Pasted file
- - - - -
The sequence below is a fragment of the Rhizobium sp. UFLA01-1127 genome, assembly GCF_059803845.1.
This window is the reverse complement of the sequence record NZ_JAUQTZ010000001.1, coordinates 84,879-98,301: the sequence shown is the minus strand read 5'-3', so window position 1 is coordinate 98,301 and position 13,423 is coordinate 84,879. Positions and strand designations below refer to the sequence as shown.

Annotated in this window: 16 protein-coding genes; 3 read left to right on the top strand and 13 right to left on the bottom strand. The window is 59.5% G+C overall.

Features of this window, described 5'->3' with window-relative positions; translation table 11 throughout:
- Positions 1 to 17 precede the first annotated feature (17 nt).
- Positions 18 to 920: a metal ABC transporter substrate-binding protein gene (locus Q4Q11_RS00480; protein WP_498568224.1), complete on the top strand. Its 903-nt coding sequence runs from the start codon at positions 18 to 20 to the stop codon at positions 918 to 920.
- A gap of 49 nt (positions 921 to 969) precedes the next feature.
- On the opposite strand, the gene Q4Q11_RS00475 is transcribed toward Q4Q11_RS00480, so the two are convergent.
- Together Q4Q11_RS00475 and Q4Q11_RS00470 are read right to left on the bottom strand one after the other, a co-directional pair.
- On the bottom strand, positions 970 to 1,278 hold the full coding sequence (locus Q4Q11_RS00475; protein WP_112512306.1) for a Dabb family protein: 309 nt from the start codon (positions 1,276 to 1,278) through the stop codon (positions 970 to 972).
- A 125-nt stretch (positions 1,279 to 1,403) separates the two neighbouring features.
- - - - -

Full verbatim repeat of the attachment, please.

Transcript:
The sequence below is a fragment of the Rhizobium sp. UFLA01-1127 genome, assembly GCF_059803845.1.
This window is the reverse complement of the sequence record NZ_JAUQTZ010000001.1, coordinates 84,879-98,301: the sequence shown is the minus strand read 5'-3', so window position 1 is coordinate 98,301 and position 13,423 is coordinate 84,879. Positions and strand designations below refer to the sequence as shown.

Annotated in this window: 16 protein-coding genes; 3 read left to right on the top strand and 13 right to left on the bottom strand. The window is 59.5% G+C overall.

Features of this window, described 5'->3' with window-relative positions; translation table 11 throughout:
- Positions 1 to 17 precede the first annotated feature (17 nt).
- Positions 18 to 920: a metal ABC transporter substrate-binding protein gene (locus Q4Q11_RS00480; protein WP_498568224.1), complete on the top strand. Its 903-nt coding sequence runs from the start codon at positions 18 to 20 to the stop codon at positions 918 to 920.
- A gap of 49 nt (positions 921 to 969) precedes the next feature.
- On the opposite strand, the gene Q4Q11_RS00475 is transcribed toward Q4Q11_RS00480, so the two are convergent.
- Together Q4Q11_RS00475 and Q4Q11_RS00470 are read right to left on the bottom strand one after the other, a co-directional pair.
- On the bottom strand, positions 970 to 1,278 hold the full coding sequence (locus Q4Q11_RS00475; protein WP_112512306.1) for a Dabb family protein: 309 nt from the start codon (positions 1,276 to 1,278) through the stop codon (positions 970 to 972).
- A 125-nt stretch (positions 1,279 to 1,403) separates the two neighbouring features.